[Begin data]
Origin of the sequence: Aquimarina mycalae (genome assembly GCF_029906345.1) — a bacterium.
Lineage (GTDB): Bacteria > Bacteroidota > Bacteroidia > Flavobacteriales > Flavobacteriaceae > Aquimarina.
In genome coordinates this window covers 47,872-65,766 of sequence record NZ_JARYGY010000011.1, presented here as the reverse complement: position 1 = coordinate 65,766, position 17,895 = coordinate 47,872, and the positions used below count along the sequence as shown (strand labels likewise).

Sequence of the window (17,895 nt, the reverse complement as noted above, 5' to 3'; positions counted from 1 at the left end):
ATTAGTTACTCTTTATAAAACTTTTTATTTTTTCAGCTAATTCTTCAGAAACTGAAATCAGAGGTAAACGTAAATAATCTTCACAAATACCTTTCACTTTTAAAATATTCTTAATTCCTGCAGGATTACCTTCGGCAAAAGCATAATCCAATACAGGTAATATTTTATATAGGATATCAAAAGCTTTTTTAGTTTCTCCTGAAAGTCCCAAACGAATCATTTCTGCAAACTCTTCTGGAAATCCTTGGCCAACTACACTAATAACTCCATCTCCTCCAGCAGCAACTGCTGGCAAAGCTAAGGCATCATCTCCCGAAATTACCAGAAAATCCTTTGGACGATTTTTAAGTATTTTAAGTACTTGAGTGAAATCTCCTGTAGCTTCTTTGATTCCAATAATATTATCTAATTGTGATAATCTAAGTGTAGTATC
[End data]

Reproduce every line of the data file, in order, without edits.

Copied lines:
Origin of the sequence: Aquimarina mycalae (genome assembly GCF_029906345.1) — a bacterium.
Lineage (GTDB): Bacteria > Bacteroidota > Bacteroidia > Flavobacteriales > Flavobacteriaceae > Aquimarina.
In genome coordinates this window covers 47,872-65,766 of sequence record NZ_JARYGY010000011.1, presented here as the reverse complement: position 1 = coordinate 65,766, position 17,895 = coordinate 47,872, and the positions used below count along the sequence as shown (strand labels likewise).

Sequence of the window (17,895 nt, the reverse complement as noted above, 5' to 3'; positions counted from 1 at the left end):
ATTAGTTACTCTTTATAAAACTTTTTATTTTTTCAGCTAATTCTTCAGAAACTGAAATCAGAGGTAAACGTAAATAATCTTCACAAATACCTTTCACTTTTAAAATATTCTTAATTCCTGCAGGATTACCTTCGGCAAAAGCATAATCCAATACAGGTAATATTTTATATAGGATATCAAAAGCTTTTTTAGTTTCTCCTGAAAGTCCCAAACGAATCATTTCTGCAAACTCTTCTGGAAATCCTTGGCCAACTACACTAATAACTCCATCTCCTCCAGCAGCAACTGCTGGCAAAGCTAAGGCATCATCTCCCGAAATTACCAGAAAATCCTTTGGACGATTTTTAAGTATTTTAAGTACTTGAGTGAAATCTCCTGTAGCTTCTTTGATTCCAATAATATTATCTAATTGTGATAATCTAAGTGTAGTATC